Without being judgmental, we believe that today’s youth thinks and expresses itself artistically in certain patterns, and even though we are talking about one of the most unbound generations in recent history, there are still hesitations in expressing the real issues that they are confronted with. Most of the young participants arrived with an already established idea about theatre, dance or literature. They were quite convinced that what we understand through art is more or less a convention that allows them to express themselves, rather than a way of searching for their most dominant features through self-exploration. We started from the idea of freedom, trying to comprehend what it means to adolescents nowadays, which are the material and thought-related restrictions that form their world-view and which is their relation to what is happening in today’s society.

The overall purpose of the project was to explore three areas of what freedom might mean to young people today, through which the creative writing workshop coordinators helped the participants know and comprehend their stand towards: power (political, civic, social, intimate), their identity (or the image that they have of themselves, of what they want to become and how these are connected to freedom), and space (seen as the power to travel, to move and transformation through knowledge). Of course, the major interest was precisely the limits of these concepts for today’s youth and the way in which their discourse generates controversial situations/ hypotheses that go beyond the comfort zone. This is done precisely in order to achieve a correct analysis of the way in which we relate to the otherwise ambiguous concept of freedom, a concept that implies, in its very core, above all its limitations.

  1. Power and freedom: the project set out to explore the idea of power as it is manifested in youngsters, trying to evince both moments of empowering that they learn and wish for, and the manner in which they maybe project in an authoritarian manner certain reflexes they witness in society.

For the painting workshop, the proposal was street art, an art form where freedom to draw is tied to urban and pop culture. The trainer focused on symbols of freedom starting out from the confrontation of power in order to obtain basic rights. For the drama writing workshop, the trainers started out from a set of questions to reach their position regarding the concept of power. What was particularly interesting was the manner in which many of them saw themselves as leaders or as group managers, understanding power as a means of coordinating people.

  1. Geographies of freedom: the project set out to explore the manner in which youngsters relate to local, as well as to foreign geographies. What is the meaning of the limit of representation for them, or to put it differently, what does the world as limited representation mean in an interconnected environment? In short, in spite of online access to virtually anything, we still harbour limited perspectives on the world. Which are the terms nowadays’ kids use for it? What does freedom mean in relation to geography / the planet? What kinds of feelings can we gather from their descriptions?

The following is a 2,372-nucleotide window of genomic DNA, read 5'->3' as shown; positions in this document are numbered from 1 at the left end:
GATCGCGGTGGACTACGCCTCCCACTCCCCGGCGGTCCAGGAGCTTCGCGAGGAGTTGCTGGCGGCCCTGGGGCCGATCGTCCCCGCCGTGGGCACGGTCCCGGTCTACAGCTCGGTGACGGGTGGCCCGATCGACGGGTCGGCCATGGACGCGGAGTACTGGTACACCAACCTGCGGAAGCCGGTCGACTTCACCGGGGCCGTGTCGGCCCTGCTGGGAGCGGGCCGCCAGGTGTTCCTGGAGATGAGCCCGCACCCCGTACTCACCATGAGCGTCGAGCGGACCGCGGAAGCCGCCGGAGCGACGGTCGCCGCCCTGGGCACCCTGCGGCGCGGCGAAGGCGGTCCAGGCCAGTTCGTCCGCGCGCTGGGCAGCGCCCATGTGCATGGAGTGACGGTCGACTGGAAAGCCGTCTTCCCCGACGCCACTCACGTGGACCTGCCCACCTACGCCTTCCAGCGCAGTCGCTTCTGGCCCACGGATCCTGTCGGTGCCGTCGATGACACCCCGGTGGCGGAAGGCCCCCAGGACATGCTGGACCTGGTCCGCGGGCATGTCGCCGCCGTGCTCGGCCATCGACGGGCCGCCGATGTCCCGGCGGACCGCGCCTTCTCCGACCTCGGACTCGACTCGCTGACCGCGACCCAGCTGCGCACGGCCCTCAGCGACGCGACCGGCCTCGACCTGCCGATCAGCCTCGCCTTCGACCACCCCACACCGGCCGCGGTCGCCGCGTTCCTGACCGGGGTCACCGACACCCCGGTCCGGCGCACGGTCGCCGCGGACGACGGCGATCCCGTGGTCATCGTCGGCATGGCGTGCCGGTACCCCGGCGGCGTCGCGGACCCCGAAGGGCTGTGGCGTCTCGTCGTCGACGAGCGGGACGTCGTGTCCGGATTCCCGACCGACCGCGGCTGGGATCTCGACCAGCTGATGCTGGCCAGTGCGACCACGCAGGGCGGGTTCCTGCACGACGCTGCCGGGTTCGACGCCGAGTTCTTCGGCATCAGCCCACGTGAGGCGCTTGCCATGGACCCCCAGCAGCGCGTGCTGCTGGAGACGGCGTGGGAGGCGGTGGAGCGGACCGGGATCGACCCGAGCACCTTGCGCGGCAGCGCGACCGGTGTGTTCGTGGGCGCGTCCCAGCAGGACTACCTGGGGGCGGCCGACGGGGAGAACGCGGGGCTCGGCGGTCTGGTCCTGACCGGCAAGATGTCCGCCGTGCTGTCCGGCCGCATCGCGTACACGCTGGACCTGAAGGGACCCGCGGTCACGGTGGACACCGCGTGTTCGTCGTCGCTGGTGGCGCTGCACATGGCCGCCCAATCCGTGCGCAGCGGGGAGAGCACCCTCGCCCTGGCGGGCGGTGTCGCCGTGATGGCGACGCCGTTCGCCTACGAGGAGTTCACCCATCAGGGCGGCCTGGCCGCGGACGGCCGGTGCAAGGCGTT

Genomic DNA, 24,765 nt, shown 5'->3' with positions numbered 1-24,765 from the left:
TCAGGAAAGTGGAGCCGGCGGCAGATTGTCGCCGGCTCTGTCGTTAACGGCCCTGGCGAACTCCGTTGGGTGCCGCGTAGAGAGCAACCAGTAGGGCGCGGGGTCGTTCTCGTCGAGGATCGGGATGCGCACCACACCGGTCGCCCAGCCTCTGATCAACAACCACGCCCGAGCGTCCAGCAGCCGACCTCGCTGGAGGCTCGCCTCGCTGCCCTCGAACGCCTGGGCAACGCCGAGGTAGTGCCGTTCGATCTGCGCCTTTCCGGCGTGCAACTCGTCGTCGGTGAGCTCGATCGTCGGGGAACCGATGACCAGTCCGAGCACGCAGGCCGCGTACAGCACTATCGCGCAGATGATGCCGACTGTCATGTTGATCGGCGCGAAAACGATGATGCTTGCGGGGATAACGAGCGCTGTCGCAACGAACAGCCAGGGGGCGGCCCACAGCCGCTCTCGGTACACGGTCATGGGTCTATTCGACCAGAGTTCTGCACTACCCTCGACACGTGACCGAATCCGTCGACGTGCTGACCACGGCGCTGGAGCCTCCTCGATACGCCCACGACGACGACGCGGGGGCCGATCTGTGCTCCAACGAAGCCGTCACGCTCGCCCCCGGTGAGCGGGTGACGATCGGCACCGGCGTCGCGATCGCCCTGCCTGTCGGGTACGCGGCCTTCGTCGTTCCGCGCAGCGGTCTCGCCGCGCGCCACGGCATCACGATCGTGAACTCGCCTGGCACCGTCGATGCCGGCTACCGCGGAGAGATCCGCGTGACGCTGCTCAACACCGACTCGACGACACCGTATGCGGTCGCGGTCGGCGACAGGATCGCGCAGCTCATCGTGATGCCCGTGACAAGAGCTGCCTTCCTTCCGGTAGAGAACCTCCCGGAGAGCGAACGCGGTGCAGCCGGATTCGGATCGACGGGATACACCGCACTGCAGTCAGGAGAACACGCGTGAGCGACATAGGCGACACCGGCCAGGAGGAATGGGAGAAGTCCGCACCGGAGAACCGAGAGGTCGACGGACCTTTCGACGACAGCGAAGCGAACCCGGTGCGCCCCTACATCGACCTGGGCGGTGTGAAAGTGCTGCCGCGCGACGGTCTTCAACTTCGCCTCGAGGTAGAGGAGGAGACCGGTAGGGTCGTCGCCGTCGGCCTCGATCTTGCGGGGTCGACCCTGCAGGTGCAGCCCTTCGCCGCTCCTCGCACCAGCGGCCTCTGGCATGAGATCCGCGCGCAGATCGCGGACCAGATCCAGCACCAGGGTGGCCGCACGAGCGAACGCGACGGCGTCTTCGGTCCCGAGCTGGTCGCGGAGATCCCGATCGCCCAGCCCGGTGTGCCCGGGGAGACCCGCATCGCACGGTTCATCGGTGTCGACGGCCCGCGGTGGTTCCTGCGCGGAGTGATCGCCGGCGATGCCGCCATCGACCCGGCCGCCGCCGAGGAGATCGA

The drama writing workshop focused primarily on narratives of travel (internal migration, parents commuting, journeys and emigration) in order to define the concept of freedom in relation to space, to freedom of movement, and, inversely, to the contextual limits of this space: poverty, the impossibility of traveling, the impossibility of leaving a certain space.

  1. Identity and freedom: the project set out to seek answers regarding how their world looks like and how they would wish their world was. What does their world construct, who are their models, who they want to be.

We tried to see how the freedom of self-representation, of dressing, of manifesting oneself, clashes with the active norms within society, family, one’s group of friends.

 

During a time of significant changes for Europe and the EU, who are confronted with a substantial population migration and simultaneously with the problem of refugees who reach Europe, when the cohesion of the community is challenged by terrorist threats and the implications of BREXIT (as well as other possible structural changes in the EU) – our partnership, based on previous collaborations between European cultural institutions, focuses on youngsters’ views and on the positive impact of creative integration through arts and culture, thus contributing to the creation of a new sense of identity and place (both on a local and on a European level).

The Radu Stanca National Theatre of Sibiu is part of the Liberty project, financed by means of the Creative Europe Programme, alongside cultural organizations such as: Explora – Rome (Italy), CESIE – Palermo (Italy), Hamburg Altonale – Hamburg (Germany), ArtReach –Leicester (Great britain), Centre for Youth Culture-Pionirski Dom – Ljubljana (Slovenia), Trafo House of Contemporary Arts – Budapest (Hungary), Aalborg Karneval – Aalborg (Denmark), Centre E8 – Belgrade (Serbia), CNC Danse – Nathalie Cornille Company – Wambechies (France), European Educational Exchanges – Youth for Understanding – Bruxelles (Belgium), Den Selvejende Institution Swinging Europe – Herning (Denmark), in the time span 2019- 2023.

As part of this partnership, we wish to significantly develop and better the process of artistic collaboration initiated during previous projects financed through the Creative Europe Programme, but this time the focus is on young artists, under the age of 30.